JEFFREY W. BATES, J.
Chad Fullerton (Chad) appeals from a judgment upholding the validity of his farm lease, but awarding him no damages because he had not proven his entitlement thereto "by clear and convincing evidence."
Our review in this court-tried case is governed by Rule 84.13(d) and is well established. Grider v. Tingle, 325 S.W.3d 437, 440 (Mo.App.2010); Crossland v. Thompson, 317 S.W.3d 635, 637 (Mo. App.2010).
The underlying lawsuit arose out of a dispute over who was legally entitled to possession of a 330-acre tract of farmland referred to as the Wagner Farm, located in New Madrid County, Missouri (the farm). The farm was owned by Dewain and Rose Mary Fullerton, Chad's grandparents (the Fullertons). In 2005, Chad began raising cotton on the farm pursuant to an oral agreement with the Fullertons. On July 22, 2009, Chad and the Fullertons entered into a written Crop Rent Farm Lease (farm lease). The five-year lease commenced on January 1, 2010 and ended on December 31, 2014. The annual profits from cotton were to be divided 70% to Chad and 30% to the Fullertons. According to the terms of the lease, if the Fullertons as Landlords "should sell or otherwise transfer title of the farm, [they] will do so subject to the provisions of this Lease." The farm lease was duly recorded.
On February 3, 2010, the Fullertons sold the farm for $1,373,400 to the William J. Penrod Revocable Living Trust. William Penrod (Penrod) was the trustee. Immediately thereafter, the Fullertons and Penrod filed suit against Chad. The three-count petition sought: possession of the farm (Count I); cancellation of the written farm lease, which was alleged to be a forgery (Count II); and damages for fraud (Count III). In March 2010, Penrod orally leased the farm to Ryan Riley (Riley) on a crop rent basis. Thereafter, Chad was denied access to the farm and prevented from planting his cotton crop on the premises.
In April 2010, Chad sought ejectment and a temporary injunction to restrain Penrod from planting crops on the farm. In June 2010, the trial court denied those requests. In July 2010, Riley planted soybeans on the farm, but that crop failed due to drought conditions. Riley then planted a wheat crop, which was not expected to mature until June 2011.
In January 2011, the case was tried to the court. The Fullertons and Chad were among those testifying. Chad testified that he sustained $261,359 in damages because he was prevented from planting cotton on the farm during the 2010 crop year. Exhibit 4, which summarized Chad's lost profits and consequential damages, was received in evidence to support his oral testimony.
In November 2011, the trial court entered its judgment. The court determined that the written farm lease between Chad and the Fullertons was "valid and enforceable" for the specified five-year period. The court granted possession of the farm to Chad, but allowed Penrod to "cultivate and harvest the growing wheat crop ... under the doctrine of emblements." The court also decided Chad's request for damages was "unsupported by clear and convincing evidence." This appeal followed.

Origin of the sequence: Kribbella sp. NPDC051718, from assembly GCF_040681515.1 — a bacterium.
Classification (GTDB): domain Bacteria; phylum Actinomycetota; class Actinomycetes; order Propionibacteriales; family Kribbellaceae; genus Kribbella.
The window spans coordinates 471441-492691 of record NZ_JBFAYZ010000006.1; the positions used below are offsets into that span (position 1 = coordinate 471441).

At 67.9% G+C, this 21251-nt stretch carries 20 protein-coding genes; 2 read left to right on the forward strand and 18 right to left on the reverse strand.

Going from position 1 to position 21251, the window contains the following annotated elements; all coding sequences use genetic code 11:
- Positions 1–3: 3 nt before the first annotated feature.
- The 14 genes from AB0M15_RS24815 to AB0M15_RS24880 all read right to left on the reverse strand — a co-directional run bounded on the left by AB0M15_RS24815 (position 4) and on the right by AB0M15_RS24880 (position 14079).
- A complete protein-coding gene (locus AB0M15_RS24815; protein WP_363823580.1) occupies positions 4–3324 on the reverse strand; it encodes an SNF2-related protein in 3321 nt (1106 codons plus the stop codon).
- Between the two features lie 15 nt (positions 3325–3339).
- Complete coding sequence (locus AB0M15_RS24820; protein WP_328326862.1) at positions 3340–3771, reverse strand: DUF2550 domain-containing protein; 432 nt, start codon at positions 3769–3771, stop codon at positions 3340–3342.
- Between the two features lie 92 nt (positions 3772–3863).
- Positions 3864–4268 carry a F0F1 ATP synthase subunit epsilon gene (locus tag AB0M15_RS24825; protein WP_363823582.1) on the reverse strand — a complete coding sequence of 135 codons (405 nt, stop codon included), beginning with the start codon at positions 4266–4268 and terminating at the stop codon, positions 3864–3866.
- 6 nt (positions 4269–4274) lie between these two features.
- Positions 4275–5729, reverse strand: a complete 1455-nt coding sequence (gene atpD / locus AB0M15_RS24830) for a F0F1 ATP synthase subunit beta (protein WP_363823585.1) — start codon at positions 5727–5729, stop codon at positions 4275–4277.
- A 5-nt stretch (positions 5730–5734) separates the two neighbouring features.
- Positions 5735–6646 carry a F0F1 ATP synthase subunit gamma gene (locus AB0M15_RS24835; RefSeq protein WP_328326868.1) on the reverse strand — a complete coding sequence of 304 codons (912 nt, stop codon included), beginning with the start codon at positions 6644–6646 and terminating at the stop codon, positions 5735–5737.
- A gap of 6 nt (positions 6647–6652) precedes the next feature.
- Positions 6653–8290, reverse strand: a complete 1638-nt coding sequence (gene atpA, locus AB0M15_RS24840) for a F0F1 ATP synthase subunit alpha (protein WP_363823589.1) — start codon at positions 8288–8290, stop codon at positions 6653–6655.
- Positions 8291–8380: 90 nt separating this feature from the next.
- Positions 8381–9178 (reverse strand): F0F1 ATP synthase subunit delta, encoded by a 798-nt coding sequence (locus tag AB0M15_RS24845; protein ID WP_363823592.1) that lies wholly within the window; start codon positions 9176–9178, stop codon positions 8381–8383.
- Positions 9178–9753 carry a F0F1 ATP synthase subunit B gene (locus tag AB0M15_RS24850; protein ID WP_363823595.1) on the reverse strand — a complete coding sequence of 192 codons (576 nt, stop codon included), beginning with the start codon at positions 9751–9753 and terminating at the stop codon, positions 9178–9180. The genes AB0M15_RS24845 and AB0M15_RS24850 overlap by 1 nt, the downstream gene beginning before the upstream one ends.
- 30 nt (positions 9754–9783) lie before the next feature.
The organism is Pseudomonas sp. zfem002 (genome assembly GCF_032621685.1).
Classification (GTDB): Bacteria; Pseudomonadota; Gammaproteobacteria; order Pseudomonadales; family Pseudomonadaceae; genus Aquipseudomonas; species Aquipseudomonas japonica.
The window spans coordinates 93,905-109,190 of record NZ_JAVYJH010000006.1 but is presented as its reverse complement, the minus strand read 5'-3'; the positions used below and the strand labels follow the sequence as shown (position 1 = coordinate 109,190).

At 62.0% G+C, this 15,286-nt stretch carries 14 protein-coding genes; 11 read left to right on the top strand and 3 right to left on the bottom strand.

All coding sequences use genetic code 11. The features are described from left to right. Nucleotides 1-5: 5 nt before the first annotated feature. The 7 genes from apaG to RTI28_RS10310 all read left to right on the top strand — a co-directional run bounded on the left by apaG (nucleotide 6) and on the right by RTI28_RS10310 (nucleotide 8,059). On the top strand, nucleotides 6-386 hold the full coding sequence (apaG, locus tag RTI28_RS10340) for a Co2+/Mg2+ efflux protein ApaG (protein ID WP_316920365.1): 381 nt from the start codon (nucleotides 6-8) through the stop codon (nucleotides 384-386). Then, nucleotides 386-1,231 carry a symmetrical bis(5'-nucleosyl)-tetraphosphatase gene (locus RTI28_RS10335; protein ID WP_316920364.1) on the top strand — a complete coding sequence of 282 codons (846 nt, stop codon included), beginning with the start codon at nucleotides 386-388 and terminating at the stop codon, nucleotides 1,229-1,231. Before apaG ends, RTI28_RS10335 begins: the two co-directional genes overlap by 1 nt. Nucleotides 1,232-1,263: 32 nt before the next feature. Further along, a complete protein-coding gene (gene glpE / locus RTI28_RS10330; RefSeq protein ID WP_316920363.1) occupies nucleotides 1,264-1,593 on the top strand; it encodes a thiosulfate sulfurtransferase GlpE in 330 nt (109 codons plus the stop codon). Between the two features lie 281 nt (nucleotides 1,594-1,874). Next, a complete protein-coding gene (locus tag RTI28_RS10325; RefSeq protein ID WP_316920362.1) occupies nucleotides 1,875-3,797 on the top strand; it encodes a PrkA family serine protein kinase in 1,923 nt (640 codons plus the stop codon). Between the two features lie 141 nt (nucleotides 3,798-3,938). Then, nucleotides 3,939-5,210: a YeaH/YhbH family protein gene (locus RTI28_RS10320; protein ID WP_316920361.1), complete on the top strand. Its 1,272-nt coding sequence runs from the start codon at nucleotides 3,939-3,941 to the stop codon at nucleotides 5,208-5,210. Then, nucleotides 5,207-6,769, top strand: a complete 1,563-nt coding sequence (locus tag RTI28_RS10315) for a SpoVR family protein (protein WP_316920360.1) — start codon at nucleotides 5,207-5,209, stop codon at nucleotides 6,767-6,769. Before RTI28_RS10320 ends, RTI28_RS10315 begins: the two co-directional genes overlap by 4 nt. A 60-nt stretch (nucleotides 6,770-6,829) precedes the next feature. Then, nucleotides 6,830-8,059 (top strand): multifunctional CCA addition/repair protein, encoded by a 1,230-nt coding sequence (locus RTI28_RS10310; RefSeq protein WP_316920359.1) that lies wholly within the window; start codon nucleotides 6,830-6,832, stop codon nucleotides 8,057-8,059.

In Highfill v. Brown, 320 S.W.2d 493 (Mo. banc 1959), our Supreme Court explained that "[t]he rules as to the burden of proof are important and indispensable in the administration of justice, and constitute a substantial right of the party on whose adversary the burden rests; they should therefore be jealously guarded and rigidly enforced by the courts." Id. at 497. In this civil action, Chad was only required to prove his entitlement to actual damages by a preponderance of the evidence. See, e.g., Swartz v. Gale Webb Transp. Co., 215 S.W.3d 127, 130-31 (Mo. banc 2007); Mitchell v. Residential Funding Corp., 334 S.W.3d 477, 507 (Mo.App.2010); Adbar, L.C. v. New Beginnings C-Star, 103 S.W.3d 799, 803 (Mo.App.2003).
In contrast, "[e]vidence is clear, cogent and convincing when it instantly tilts the scales in the affirmative when weighed against the evidence in opposition and the fact finder's mind is left with an abiding conviction that the evidence is true." In re A.M.C, 983 S.W.2d 635, 637 (Mo.App.1999). It is well settled that the clear, cogent and convincing burden of proof is more stringent than the preponderance of the evidence burden of proof. See, e.g., Lopez-Vizcaino v. Action Bail Bonds, Inc., 3 S.W.3d 891, 893 (Mo.App. 1999) (a search for clear and convincing evidence requires the circuit court to scrutinize the evidence in much closer detail than it does in cases in which the burden of proof is a mere preponderance); A.M.C., 983 S.W.2d at 637. Thus, the trial court erroneously declared the law by requiring Chad to prove his actual damages by clear and convincing evidence. See Blue Pool Farms, LLC v. Basler, 239 S.W.3d 687, 690 (Mo.App.2007). Nothing in the record allows us to say with confidence that the trial court would have found Chad's evidence of damages insufficient to induce the required level of belief if the proper, lower burden of proof had been used. Therefore, the error was prejudicial.
That portion of the trial court's judgment denying any actual damages to Chad is reversed. The cause is remanded for the trial court to decide the issue of damages again, after reviewing the trial transcript and exhibits, using a preponderance of the evidence burden of proof. See Swartz, 215 S.W.3d at 130-31; Patrick V. Koepke Constr., Inc. v. Woodsage Constr. Co., 844 S.W.2d 508, 516 (Mo.App.1992). In all other respects, the judgment is affirmed.
DANIEL E. SCOTT, P.J., and DON E. BURRELL, C.J., CONCUR.